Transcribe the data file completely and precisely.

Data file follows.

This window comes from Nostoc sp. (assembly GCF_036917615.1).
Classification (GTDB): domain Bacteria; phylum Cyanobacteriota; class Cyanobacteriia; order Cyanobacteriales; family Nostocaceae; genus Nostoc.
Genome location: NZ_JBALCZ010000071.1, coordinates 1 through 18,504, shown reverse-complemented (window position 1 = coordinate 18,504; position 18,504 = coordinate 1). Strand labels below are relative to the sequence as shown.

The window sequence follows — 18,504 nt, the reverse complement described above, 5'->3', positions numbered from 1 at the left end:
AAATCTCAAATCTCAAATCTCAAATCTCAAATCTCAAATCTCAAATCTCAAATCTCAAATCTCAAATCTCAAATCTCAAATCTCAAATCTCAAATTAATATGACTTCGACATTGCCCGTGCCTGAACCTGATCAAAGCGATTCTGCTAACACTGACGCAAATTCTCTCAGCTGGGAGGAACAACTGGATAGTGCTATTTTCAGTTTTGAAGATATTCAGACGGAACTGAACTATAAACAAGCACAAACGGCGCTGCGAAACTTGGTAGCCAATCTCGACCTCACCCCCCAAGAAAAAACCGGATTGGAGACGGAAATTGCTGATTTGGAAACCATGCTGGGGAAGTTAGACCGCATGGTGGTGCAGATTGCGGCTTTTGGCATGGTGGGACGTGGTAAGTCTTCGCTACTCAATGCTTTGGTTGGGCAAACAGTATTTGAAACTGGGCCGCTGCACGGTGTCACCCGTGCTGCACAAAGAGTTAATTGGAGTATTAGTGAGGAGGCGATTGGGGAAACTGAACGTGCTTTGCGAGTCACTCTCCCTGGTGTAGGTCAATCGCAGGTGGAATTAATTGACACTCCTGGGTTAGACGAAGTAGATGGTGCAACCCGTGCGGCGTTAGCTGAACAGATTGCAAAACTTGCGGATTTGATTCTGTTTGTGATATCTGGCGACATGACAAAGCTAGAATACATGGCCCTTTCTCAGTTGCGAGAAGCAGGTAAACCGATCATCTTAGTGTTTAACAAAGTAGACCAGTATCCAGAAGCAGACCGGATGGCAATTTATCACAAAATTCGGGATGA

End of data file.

This window comes from Nostoc sp. (assembly GCF_036917615.1).
Classification (GTDB): domain Bacteria; phylum Cyanobacteriota; class Cyanobacteriia; order Cyanobacteriales; family Nostocaceae; genus Nostoc.
Genome location: NZ_JBALCZ010000071.1, coordinates 1 through 18,504, shown reverse-complemented (window position 1 = coordinate 18,504; position 18,504 = coordinate 1). Strand labels below are relative to the sequence as shown.

The window sequence follows — 18,504 nt, the reverse complement described above, 5'->3', positions numbered from 1 at the left end:
AAATCTCAAATCTCAAATCTCAAATCTCAAATCTCAAATCTCAAATCTCAAATCTCAAATCTCAAATCTCAAATCTCAAATCTCAAATCTCAAATTAATATGACTTCGACATTGCCCGTGCCTGAACCTGATCAAAGCGATTCTGCTAACACTGACGCAAATTCTCTCAGCTGGGAGGAACAACTGGATAGTGCTATTTTCAGTTTTGAAGATATTCAGACGGAACTGAACTATAAACAAGCACAAACGGCGCTGCGAAACTTGGTAGCCAATCTCGACCTCACCCCCCAAGAAAAAACCGGATTGGAGACGGAAATTGCTGATTTGGAAACCATGCTGGGGAAGTTAGACCGCATGGTGGTGCAGATTGCGGCTTTTGGCATGGTGGGACGTGGTAAGTCTTCGCTACTCAATGCTTTGGTTGGGCAAACAGTATTTGAAACTGGGCCGCTGCACGGTGTCACCCGTGCTGCACAAAGAGTTAATTGGAGTATTAGTGAGGAGGCGATTGGGGAAACTGAACGTGCTTTGCGAGTCACTCTCCCTGGTGTAGGTCAATCGCAGGTGGAATTAATTGACACTCCTGGGTTAGACGAAGTAGATGGTGCAACCCGTGCGGCGTTAGCTGAACAGATTGCAAAACTTGCGGATTTGATTCTGTTTGTGATATCTGGCGACATGACAAAGCTAGAATACATGGCCCTTTCTCAGTTGCGAGAAGCAGGTAAACCGATCATCTTAGTGTTTAACAAAGTAGACCAGTATCCAGAAGCAGACCGGATGGCAATTTATCACAAAATTCGGGATGA